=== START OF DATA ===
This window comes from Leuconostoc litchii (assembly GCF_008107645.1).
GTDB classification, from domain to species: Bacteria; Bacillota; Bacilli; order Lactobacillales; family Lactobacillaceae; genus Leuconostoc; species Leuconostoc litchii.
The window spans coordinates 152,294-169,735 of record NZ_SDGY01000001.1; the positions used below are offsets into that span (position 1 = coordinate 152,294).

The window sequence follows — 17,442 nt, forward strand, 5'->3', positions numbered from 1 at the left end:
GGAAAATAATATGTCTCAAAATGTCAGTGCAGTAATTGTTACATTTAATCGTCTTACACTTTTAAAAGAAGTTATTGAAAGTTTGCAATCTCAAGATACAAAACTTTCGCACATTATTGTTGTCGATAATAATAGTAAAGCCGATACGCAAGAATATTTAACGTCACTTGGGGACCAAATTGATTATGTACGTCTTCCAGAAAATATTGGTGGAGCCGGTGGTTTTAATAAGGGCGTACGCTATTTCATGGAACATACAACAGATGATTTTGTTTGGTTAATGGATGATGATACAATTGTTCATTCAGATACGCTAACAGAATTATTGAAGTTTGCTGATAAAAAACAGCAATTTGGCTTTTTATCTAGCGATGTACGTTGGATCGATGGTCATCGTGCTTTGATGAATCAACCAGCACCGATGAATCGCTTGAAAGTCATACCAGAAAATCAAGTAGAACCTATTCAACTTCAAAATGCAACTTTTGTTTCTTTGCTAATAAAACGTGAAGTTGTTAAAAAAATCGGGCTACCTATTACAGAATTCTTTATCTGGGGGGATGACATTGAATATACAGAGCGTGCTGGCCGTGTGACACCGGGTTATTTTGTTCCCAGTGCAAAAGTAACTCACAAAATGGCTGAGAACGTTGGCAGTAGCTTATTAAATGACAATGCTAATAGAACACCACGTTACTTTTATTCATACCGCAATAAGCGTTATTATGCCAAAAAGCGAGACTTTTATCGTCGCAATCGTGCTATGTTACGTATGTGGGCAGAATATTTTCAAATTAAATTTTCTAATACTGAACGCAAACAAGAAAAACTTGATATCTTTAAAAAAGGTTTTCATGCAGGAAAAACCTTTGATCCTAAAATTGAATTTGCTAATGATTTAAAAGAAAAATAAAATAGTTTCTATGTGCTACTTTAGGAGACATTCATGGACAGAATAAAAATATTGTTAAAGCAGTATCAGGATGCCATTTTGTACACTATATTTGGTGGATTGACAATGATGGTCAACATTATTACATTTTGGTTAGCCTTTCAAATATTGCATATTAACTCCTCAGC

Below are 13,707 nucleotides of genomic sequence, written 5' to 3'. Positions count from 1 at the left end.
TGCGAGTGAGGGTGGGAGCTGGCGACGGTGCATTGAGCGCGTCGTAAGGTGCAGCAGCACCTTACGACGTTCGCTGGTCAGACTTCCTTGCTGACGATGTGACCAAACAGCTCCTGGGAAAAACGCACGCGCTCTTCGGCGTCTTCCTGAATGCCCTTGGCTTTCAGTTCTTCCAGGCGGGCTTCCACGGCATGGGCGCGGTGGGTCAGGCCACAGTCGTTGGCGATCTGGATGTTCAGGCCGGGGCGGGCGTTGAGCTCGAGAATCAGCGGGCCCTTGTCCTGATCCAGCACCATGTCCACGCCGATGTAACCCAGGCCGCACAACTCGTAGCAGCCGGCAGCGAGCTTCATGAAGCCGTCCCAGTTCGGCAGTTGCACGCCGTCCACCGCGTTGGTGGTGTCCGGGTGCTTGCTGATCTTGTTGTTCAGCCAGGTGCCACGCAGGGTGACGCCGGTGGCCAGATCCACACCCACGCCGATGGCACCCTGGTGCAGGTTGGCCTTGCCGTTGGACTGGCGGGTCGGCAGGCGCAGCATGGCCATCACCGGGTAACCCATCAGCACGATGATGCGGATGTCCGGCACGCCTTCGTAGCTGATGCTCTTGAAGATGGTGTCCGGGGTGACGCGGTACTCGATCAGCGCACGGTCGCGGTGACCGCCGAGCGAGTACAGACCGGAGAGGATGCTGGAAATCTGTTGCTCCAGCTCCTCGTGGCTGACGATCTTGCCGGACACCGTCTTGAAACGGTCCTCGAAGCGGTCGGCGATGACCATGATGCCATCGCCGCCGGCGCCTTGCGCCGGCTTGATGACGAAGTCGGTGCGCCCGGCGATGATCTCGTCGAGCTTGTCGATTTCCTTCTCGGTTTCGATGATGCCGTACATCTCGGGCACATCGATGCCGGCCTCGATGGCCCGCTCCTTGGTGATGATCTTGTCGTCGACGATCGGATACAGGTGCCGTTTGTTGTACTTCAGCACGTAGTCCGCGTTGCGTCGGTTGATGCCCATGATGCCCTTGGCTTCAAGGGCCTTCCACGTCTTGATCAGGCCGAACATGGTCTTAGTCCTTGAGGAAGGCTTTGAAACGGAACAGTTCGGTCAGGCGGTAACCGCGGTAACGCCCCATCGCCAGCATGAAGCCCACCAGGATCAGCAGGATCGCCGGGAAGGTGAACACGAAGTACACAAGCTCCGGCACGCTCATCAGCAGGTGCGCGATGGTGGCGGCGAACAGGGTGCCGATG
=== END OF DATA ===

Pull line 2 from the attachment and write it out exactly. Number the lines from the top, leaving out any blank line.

GTDB classification, from domain to species: Bacteria; Bacillota; Bacilli; order Lactobacillales; family Lactobacillaceae; genus Leuconostoc; species Leuconostoc litchii.